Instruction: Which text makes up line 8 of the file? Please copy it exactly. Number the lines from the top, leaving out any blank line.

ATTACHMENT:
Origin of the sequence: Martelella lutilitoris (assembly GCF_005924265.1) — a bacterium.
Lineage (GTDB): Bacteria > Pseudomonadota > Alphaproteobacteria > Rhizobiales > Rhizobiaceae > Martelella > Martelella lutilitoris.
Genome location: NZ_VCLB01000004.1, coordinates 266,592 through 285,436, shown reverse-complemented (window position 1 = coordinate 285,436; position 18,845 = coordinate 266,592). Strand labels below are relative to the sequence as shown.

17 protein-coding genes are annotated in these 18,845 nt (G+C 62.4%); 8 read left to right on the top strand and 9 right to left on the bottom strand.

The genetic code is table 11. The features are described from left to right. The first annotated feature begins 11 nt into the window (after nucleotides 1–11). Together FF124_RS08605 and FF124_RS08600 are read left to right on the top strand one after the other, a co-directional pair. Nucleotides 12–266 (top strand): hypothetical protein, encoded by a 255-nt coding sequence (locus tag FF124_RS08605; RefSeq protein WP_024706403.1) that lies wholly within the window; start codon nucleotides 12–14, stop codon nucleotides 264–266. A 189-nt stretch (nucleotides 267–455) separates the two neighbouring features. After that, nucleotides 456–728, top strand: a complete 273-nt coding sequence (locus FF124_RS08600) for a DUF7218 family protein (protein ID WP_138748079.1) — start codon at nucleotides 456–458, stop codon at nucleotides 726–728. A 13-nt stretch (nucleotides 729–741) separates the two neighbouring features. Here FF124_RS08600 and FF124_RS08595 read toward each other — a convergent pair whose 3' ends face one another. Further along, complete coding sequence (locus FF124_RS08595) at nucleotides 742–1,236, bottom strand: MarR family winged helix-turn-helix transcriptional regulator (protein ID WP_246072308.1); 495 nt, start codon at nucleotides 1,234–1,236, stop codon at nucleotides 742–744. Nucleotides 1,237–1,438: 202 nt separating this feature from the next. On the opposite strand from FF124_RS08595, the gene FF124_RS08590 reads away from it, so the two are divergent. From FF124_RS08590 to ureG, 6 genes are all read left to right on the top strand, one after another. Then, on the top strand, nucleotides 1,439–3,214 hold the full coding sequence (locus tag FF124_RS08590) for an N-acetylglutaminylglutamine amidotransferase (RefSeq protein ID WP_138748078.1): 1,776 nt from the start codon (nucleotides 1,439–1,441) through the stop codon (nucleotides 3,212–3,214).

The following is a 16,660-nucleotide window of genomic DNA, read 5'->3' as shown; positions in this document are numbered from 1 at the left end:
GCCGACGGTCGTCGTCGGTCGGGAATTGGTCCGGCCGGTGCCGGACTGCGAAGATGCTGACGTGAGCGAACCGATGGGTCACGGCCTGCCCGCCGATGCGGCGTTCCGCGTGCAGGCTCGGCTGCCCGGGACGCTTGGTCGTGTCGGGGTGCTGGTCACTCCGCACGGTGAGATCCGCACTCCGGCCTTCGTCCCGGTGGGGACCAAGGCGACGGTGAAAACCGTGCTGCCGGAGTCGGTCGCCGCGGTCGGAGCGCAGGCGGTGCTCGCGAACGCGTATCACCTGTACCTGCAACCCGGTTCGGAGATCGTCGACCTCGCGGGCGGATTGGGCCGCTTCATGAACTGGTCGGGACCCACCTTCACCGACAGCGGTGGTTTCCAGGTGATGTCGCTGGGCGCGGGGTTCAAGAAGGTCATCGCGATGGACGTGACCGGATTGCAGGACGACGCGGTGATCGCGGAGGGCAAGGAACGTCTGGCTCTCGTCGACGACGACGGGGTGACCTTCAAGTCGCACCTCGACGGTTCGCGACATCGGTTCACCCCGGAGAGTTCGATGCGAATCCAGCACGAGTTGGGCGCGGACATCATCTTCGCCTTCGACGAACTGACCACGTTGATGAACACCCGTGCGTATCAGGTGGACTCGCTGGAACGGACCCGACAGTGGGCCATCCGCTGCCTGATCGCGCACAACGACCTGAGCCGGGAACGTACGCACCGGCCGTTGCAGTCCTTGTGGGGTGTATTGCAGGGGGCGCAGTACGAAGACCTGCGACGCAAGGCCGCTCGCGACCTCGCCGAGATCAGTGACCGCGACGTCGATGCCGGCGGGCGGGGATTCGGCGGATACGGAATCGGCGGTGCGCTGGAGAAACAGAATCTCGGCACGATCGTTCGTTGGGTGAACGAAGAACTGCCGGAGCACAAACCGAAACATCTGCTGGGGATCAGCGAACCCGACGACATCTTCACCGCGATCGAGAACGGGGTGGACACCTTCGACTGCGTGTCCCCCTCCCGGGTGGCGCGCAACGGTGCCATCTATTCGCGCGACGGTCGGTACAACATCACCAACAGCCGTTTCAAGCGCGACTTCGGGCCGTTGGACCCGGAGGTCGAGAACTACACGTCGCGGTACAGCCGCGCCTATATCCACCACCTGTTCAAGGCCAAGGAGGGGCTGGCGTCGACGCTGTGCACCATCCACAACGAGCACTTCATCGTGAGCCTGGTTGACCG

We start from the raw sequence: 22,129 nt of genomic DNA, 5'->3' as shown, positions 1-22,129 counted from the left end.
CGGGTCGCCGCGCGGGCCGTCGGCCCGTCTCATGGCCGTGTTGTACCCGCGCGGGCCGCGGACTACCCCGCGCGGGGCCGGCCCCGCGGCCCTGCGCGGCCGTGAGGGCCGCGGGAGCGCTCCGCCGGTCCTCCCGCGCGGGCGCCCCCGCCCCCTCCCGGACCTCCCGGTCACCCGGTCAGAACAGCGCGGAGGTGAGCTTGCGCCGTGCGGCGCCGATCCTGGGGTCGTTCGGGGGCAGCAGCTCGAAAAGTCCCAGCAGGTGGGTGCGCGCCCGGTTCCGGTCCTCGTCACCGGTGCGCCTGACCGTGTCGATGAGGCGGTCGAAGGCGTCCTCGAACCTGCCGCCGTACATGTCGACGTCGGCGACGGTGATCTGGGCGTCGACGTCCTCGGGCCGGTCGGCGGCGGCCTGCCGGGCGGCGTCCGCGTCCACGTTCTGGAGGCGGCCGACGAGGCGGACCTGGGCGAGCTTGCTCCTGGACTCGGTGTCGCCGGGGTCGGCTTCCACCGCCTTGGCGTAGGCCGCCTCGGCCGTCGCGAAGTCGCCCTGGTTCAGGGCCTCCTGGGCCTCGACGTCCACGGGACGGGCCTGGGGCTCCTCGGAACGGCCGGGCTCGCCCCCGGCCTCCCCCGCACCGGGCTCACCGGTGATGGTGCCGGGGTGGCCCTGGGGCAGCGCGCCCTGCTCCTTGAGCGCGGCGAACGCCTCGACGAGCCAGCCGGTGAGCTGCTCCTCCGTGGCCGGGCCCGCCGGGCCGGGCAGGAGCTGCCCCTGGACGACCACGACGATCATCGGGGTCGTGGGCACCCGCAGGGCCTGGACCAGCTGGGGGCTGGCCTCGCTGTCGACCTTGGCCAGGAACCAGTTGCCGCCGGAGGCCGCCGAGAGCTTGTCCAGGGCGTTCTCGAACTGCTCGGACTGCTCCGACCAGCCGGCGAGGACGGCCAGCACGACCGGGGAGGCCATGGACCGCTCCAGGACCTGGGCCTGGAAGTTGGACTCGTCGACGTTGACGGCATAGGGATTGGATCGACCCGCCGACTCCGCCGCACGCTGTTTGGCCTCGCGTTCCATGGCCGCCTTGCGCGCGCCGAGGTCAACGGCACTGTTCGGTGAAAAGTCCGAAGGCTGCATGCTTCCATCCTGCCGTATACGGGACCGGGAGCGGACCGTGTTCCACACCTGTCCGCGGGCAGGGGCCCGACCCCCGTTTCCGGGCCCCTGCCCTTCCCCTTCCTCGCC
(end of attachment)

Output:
We start from the raw sequence: 22,129 nt of genomic DNA, 5'->3' as shown, positions 1-22,129 counted from the left end.